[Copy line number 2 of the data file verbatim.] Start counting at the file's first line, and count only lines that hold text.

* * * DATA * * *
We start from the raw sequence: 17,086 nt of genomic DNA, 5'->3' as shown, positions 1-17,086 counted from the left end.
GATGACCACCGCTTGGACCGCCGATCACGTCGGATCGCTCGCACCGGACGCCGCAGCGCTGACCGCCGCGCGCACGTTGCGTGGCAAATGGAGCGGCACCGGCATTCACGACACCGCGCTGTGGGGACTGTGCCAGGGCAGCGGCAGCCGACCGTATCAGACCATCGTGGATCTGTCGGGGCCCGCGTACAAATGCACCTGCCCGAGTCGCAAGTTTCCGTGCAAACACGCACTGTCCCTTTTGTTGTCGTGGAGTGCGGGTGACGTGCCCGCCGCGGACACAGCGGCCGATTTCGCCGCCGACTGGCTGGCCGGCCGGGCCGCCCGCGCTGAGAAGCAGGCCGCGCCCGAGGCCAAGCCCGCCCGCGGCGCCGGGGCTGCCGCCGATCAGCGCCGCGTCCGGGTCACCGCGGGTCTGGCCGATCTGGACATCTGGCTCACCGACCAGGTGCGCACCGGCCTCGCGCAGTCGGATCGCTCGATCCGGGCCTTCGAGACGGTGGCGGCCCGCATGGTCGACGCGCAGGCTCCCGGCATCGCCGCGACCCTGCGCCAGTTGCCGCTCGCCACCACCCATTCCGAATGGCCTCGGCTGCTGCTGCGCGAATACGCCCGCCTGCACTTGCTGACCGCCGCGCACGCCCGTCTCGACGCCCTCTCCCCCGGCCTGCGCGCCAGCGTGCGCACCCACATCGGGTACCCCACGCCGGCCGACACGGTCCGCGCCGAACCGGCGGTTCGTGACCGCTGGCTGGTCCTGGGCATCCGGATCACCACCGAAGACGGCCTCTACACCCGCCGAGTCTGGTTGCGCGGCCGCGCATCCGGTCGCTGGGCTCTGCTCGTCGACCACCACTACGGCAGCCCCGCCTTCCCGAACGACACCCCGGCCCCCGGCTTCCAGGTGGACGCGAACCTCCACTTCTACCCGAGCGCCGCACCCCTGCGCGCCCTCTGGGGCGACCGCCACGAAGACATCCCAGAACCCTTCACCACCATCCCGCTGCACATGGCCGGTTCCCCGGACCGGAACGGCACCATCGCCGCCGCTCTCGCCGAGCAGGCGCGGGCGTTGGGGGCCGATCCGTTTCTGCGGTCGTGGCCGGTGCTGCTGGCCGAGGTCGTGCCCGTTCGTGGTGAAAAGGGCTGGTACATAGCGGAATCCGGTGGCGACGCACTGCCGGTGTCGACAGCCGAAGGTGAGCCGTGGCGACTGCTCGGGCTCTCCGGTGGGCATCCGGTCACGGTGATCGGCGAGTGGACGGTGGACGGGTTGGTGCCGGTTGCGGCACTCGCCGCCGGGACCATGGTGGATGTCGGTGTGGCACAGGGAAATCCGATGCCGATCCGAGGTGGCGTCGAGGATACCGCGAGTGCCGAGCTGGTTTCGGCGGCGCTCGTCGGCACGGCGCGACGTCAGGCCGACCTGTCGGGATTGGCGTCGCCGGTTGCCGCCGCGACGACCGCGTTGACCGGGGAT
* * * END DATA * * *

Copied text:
GATGACCACCGCTTGGACCGCCGATCACGTCGGATCGCTCGCACCGGACGCCGCAGCGCTGACCGCCGCGCGCACGTTGCGTGGCAAATGGAGCGGCACCGGCATTCACGACACCGCGCTGTGGGGACTGTGCCAGGGCAGCGGCAGCCGACCGTATCAGACCATCGTGGATCTGTCGGGGCCCGCGTACAAATGCACCTGCCCGAGTCGCAAGTTTCCGTGCAAACACGCACTGTCCCTTTTGTTGTCGTGGAGTGCGGGTGACGTGCCCGCCGCGGACACAGCGGCCGATTTCGCCGCCGACTGGCTGGCCGGCCGGGCCGCCCGCGCTGAGAAGCAGGCCGCGCCCGAGGCCAAGCCCGCCCGCGGCGCCGGGGCTGCCGCCGATCAGCGCCGCGTCCGGGTCACCGCGGGTCTGGCCGATCTGGACATCTGGCTCACCGACCAGGTGCGCACCGGCCTCGCGCAGTCGGATCGCTCGATCCGGGCCTTCGAGACGGTGGCGGCCCGCATGGTCGACGCGCAGGCTCCCGGCATCGCCGCGACCCTGCGCCAGTTGCCGCTCGCCACCACCCATTCCGAATGGCCTCGGCTGCTGCTGCGCGAATACGCCCGCCTGCACTTGCTGACCGCCGCGCACGCCCGTCTCGACGCCCTCTCCCCCGGCCTGCGCGCCAGCGTGCGCACCCACATCGGGTACCCCACGCCGGCCGACACGGTCCGCGCCGAACCGGCGGTTCGTGACCGCTGGCTGGTCCTGGGCATCCGGATCACCACCGAAGACGGCCTCTACACCCGCCGAGTCTGGTTGCGCGGCCGCGCATCCGGTCGCTGGGCTCTGCTCGTCGACCACCACTACGGCAGCCCCGCCTTCCCGAACGACACCCCGGCCCCCGGCTTCCAGGTGGACGCGAACCTCCACTTCTACCCGAGCGCCGCACCCCTGCGCGCCCTCTGGGGCGACCGCCACGAAGACATCCCAGAACCCTTCACCACCATCCCGCTGCACATGGCCGGTTCCCCGGACCGGAACGGCACCATCGCCGCCGCTCTCGCCGAGCAGGCGCGGGCGTTGGGGGCCGATCCGTTTCTGCGGTCGTGGCCGGTGCTGCTGGCCGAGGTCGTGCCCGTTCGTGGTGAAAAGGGCTGGTACATAGCGGAATCCGGTGGCGACGCACTGCCGGTGTCGACAGCCGAAGGTGAGCCGTGGCGACTGCTCGGGCTCTCCGGTGGGCATCCGGTCACGGTGATCGGCGAGTGGACGGTGGACGGGTTGGTGCCGGTTGCGGCACTCGCCGCCGGGACCATGGTGGATGTCGGTGTGGCACAGGGAAATCCGATGCCGATCCGAGGTGGCGTCGAGGATACCGCGAGTGCCGAGCTGGTTTCGGCGGCGCTCGTCGGCACGGCGCGACGTCAGGCCGACCTGTCGGGATTGGCGTCGCCGGTTGCCGCCGCGACGACCGCGTTGACCGGGGAT